- "Mad Men's" final seven episodes begin airing April 5
- The show has never had high ratings but is considered one of the great TV series
- It's unknown what will happen to characters, but we can always guess
(CNN)This is the end. Beautiful friend, the end.
For the 1960s, the end arrived with -- depending on your ideals and your tribe -- either the Rolling Stones' Altamont fiasco in December 1969, the Kent State shootings in May 1970 or Richard Nixon's 1972 re-election.
For "Mad Men," the "end of an era," as its slogan has it, begins Sunday.
Over the past eight years, the show about a 1960s advertising agency and its collision with changing times has become part of the national fabric, if never a huge ratings hit. Stores have created fashion lines inspired by the show; there have been "Mad Men" cocktails and "Mad Men" museum exhibits and even "Mad Men" presidential references.
Don Draper, the creative director played by Jon Hamm, has become a symbol of the times -- his and, sometimes, ours.
Its subjects have taken the show to heart. In March, a "Mad Men" bench was unveiled in front of New York's Time & Life Building, where the fictional firm of Sterling Cooper & Partners has its headquarters.
The end of a TV series brings with it some risk. "The Sopranos," "Mad Men" creator Matthew Weiner's former employer, divided fans with its famous cut-to-black finale. On the other hand, "Mad Men's" former AMC stablemate, "Breaking Bad," was saluted for an almost perfect landing.
Speaking of landings: The last season -- technically, the first half of season 7 -- ended with the moon landing in July 1969. Though Weiner and his cast have been typically tight-lipped -- Weiner even hid the finale from his cast at first -- it's reasonable to assume the new season will pick up soon afterward.
What's going to happen? Here are some educated guesses.
What year is it going to be?
With the '60s screaming towards their conclusion, "Mad Men" probably won't jump ahead much. The latter half of 1969 included the Manson murders, the Woodstock festival, a New York mayoral campaign and the Vietnam War moratorium demonstrations -- plenty of fodder for the characters to interact with, if only tangentially.
Who knows? The show might even mention the Miracle Mets. It would be a nice way to acknowledge the agency's late Lane Pryce.
Of course, Weiner might have a different idea; he's from Baltimore.
Will the gang stay together?
"Mad Men" is generally a show about disintegration, reflective of the '60s themselves. The old orders are falling apart: white-shoe WASP firms like Sterling Cooper giving way to the ethnic pace-setters such as Doyle Dane Bernbach; grimy New York replaced by sunny Los Angeles; the "Good War" generation butting heads with the "Make Love, Not War" cohort; vacuum tubes and ledger books being displaced by a sleek, solid-state IBM world.
It's all an ad agency can do to keep up.
Last season saw plenty of intraoffice turmoil, thanks to the ill-fitting merger between Sterling Cooper and former rival Cutler Gleason and Chaough. Though the agency survived, it's now without Bert Cooper (Robert Morse) and under the ownership of (real-life) Madison Avenue titan McCann Erickson.
That's not a recipe for long-term survival, and expect a number of longtime characters -- Ken Cosgrove (Aaron Staton), Harry Crane (Rich Sommer) and perhaps even Joan Harris (Christina Hendricks) -- to look for an exit.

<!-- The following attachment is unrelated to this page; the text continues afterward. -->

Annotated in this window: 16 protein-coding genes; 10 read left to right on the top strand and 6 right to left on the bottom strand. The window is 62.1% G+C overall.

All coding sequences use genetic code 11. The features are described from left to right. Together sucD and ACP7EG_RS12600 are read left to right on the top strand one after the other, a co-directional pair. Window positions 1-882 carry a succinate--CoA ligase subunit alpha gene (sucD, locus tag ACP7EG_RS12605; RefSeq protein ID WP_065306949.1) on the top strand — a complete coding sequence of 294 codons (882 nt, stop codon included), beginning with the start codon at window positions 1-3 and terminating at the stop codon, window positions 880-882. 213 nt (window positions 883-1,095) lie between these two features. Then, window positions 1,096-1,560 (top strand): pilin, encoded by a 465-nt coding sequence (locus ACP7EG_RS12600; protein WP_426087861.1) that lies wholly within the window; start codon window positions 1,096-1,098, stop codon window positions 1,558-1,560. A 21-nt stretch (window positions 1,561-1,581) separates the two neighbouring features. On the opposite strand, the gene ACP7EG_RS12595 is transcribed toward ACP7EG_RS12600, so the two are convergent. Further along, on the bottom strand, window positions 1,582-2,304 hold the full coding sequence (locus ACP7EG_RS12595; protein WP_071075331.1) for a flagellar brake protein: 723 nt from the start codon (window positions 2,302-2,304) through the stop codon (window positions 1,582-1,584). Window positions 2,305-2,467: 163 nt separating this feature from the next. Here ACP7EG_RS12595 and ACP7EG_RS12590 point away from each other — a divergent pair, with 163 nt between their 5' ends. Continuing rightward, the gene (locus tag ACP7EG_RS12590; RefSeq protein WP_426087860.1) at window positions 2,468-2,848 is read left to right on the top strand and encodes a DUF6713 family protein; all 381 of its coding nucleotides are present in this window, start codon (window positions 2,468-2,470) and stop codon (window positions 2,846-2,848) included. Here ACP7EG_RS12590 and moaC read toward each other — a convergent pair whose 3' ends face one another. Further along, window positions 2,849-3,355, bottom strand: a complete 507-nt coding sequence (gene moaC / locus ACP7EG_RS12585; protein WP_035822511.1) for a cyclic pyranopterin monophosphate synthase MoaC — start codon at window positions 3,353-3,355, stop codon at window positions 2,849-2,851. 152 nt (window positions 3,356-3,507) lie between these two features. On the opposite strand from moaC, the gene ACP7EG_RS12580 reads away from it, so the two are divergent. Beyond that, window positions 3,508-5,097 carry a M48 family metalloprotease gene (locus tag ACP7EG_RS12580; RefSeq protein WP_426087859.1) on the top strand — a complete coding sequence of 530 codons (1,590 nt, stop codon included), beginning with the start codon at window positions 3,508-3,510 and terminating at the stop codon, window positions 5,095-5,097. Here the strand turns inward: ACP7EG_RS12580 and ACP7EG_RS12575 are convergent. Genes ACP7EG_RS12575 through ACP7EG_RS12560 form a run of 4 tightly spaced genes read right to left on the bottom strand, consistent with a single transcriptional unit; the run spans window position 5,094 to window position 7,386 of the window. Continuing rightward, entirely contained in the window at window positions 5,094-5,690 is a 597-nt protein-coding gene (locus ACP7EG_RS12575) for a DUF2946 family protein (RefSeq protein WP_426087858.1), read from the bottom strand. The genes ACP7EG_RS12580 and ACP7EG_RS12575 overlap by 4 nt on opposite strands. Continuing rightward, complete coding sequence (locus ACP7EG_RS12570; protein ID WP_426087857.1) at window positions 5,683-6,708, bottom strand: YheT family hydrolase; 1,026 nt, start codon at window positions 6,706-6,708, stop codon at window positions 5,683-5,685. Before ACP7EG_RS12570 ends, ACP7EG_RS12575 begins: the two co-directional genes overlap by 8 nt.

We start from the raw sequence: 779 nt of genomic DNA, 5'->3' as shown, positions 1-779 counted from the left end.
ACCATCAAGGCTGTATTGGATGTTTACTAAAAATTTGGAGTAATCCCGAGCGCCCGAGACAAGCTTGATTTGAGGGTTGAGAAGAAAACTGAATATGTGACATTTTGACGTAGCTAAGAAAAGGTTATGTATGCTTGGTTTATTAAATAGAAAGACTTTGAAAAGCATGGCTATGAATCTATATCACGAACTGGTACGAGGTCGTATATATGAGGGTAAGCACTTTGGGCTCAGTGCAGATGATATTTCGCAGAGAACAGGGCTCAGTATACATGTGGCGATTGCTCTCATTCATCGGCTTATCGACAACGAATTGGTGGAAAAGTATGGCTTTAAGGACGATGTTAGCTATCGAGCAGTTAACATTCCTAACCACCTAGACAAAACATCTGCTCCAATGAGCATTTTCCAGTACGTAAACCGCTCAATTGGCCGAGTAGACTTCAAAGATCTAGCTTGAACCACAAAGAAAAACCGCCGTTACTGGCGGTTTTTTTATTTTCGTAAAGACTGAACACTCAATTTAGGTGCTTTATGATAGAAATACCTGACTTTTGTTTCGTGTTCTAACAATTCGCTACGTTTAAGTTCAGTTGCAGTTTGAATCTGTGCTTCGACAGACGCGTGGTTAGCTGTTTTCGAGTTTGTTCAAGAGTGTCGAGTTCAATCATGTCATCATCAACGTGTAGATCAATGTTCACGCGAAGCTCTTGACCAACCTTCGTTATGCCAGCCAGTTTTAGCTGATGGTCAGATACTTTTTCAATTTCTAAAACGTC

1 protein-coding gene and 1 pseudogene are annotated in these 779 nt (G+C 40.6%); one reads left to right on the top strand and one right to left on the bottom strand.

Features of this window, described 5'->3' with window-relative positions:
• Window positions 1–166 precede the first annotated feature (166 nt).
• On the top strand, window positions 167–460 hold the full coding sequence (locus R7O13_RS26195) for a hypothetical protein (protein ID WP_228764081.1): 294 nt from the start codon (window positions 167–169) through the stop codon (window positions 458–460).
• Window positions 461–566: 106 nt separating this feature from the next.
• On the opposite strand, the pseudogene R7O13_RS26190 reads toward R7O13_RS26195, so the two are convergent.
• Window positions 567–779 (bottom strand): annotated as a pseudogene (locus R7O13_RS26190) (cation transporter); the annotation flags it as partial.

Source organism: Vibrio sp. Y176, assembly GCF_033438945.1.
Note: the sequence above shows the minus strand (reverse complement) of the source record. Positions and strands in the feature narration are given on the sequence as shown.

And what about Roger? What about Peggy?
Roger Sterling -- the wisecracking executive played by John Slattery -- might find an exit as well, but not one he's anticipating. He's suffered two heart attacks. He drinks to excess. He's never grown up. Bet on a sudden and shocking departure.
On the other hand, Peggy Olson's star has continued to rise (much like one of the character's models, advertising wunderkind Mary Wells Lawrence). She left Sterling Cooper once; indeed, she wouldn't have returned if her new agency hadn't merged with her old one. If Olson, played by Elisabeth Moss, bolts the firm, it will probably be to head her own agency -- and possibly get married. That is, if she's still interested in such an old-fashioned tradition.
What will become of Sally Draper and the rest of Don's family?
In recent seasons, Don's ex-wife, Betty (January Jones), has lost herself amid all the turmoil. She sees herself through the eyes of her spouses, and though husband Henry Francis (Christopher Stanley) has been far more supportive than Don, he's a busy man.
And Sally, Don's daughter (Kiernan Shipka), is proving to be a handful. On the one hand, she's obviously bright; on the other, she's a teenager and starting to rebel. In recent seasons she's run away and started sneaking cigarettes, and she's always fighting with her mother. You could see her hitchhiking to Woodstock, or at least dropping out of school.
Will Don Draper die?
Anything's possible, but given all that the character has been through -- divorces, affairs, office politics, morose late-night rides with Glen Bishop -- it's a bit on the nose, isn't it?
Instead, try this: It's April 1, 1970. Richard Nixon is signing legislation banning cigarette ads on radio and television, reminding Don of the day 10 years earlier when he came up with the Lucky Strike campaign that began the series. No fool, he had seen this day coming years before.
He'll fix himself a drink, ponder buying an avocado-colored refrigerator, clean out his ashtray and leave the show the way he arrived: on top of the zeitgeist, unable to accept his past and utterly, inscrutably alone.